In criminal law, intention and intent are often used interchangeably to refer to the mental state or mens rea of a person while committing a crime. Both terms refer to the state of mind where a person acts with the purpose or knowledge of causing a particular result.
However, in some legal contexts, intent may be used to refer to a general state of mind, while intention may refer to a specific purpose or plan. For example, a person may have the intent to commit a crime but may not have a specific intention to harm a particular individual.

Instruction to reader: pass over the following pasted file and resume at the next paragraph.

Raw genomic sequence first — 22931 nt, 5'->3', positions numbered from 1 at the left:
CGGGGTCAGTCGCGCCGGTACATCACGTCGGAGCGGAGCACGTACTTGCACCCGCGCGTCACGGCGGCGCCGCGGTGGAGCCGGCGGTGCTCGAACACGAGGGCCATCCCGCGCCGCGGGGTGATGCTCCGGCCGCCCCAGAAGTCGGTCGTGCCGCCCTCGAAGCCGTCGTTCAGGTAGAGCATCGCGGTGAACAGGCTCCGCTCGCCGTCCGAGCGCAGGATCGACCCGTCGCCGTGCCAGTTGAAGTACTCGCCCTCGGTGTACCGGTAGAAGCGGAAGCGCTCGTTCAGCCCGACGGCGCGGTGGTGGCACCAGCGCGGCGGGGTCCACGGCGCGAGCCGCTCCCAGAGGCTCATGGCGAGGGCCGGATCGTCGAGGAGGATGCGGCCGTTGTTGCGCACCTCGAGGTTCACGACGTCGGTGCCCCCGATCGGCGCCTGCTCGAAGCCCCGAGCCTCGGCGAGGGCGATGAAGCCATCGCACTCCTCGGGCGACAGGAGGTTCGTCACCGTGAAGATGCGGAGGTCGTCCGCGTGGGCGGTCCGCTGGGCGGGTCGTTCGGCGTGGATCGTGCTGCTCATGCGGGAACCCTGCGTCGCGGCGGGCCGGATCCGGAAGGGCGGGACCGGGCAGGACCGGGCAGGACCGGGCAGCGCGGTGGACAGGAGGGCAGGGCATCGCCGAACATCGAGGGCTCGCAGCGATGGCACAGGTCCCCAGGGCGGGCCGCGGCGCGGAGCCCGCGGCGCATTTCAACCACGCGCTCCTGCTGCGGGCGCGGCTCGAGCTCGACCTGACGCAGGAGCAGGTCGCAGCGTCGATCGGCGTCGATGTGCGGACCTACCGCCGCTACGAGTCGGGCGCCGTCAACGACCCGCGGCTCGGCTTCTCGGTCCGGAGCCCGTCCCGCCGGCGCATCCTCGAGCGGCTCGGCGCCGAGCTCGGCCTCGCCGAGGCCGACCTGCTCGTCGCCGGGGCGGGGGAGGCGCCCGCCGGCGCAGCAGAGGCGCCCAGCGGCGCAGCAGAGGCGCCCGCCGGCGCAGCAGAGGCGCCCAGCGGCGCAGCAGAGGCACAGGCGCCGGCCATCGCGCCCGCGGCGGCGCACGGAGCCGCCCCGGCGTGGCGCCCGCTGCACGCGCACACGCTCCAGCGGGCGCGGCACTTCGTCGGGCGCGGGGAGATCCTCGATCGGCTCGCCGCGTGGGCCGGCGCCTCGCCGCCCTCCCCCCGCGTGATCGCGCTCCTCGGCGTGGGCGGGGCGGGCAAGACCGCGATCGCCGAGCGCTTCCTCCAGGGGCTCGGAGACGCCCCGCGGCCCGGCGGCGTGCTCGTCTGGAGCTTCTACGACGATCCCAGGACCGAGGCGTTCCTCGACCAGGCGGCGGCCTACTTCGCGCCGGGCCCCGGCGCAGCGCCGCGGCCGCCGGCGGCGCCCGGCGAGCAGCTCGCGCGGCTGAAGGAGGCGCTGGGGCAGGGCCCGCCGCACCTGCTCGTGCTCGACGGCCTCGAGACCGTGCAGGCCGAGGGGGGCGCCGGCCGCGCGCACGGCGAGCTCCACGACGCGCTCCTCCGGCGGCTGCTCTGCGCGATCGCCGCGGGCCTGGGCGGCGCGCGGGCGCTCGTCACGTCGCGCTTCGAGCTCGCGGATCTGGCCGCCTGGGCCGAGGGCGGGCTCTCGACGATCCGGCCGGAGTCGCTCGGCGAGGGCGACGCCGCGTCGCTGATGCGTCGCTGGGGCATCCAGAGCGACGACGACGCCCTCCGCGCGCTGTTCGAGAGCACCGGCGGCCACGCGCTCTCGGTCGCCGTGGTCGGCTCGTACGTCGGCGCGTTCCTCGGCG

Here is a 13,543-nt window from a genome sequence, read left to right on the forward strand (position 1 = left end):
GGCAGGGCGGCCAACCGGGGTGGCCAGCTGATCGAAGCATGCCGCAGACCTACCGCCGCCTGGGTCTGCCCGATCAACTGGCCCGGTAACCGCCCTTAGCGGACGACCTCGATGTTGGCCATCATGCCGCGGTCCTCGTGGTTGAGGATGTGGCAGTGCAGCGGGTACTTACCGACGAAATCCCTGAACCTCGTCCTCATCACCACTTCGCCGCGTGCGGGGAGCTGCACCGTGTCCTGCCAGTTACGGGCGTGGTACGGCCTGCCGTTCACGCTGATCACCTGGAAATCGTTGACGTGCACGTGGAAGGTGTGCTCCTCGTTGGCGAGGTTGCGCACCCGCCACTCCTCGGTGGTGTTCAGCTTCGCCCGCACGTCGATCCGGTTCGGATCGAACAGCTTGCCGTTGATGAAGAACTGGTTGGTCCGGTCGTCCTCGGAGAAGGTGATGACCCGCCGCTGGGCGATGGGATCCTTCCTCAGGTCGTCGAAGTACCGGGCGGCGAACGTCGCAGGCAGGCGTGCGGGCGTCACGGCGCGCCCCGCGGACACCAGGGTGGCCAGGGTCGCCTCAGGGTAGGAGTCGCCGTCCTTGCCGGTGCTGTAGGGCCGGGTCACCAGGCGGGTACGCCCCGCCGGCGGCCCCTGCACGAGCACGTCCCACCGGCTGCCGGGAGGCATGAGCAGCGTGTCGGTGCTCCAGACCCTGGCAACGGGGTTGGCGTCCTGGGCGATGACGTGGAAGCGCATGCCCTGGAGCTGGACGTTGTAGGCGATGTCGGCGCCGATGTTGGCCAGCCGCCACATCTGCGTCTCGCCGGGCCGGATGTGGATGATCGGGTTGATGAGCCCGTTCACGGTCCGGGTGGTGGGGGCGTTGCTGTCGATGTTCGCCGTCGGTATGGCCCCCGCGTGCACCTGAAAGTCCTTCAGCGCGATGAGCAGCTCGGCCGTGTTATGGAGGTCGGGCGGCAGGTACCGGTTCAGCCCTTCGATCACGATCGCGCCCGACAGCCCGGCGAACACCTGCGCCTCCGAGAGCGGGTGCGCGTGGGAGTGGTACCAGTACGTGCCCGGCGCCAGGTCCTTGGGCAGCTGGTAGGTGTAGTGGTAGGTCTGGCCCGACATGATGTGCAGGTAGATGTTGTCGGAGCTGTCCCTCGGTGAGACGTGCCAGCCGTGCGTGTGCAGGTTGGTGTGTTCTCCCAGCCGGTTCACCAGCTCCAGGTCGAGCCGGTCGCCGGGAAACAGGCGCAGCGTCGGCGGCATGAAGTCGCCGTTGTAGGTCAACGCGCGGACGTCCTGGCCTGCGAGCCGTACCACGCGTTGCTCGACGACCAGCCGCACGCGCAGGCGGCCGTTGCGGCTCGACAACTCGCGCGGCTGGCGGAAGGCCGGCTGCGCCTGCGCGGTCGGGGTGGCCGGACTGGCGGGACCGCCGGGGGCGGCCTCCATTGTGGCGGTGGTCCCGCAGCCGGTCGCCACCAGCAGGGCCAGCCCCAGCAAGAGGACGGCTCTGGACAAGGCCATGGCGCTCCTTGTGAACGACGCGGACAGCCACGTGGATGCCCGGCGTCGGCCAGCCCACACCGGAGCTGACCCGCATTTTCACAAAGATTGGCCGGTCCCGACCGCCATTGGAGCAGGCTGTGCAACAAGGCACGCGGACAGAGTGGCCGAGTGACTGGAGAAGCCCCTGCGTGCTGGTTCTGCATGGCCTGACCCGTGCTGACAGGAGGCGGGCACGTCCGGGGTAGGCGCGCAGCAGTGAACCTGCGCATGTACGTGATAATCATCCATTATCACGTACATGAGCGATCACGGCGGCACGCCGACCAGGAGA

In practice, the distinction between intention and intent is often not significant, and the two terms are used interchangeably. What matters in criminal law is the mental state of the defendant at the time of the crime, regardless of the specific term used to describe it.
You can learn more about this topic and relevant case law with our Criminal Law notes.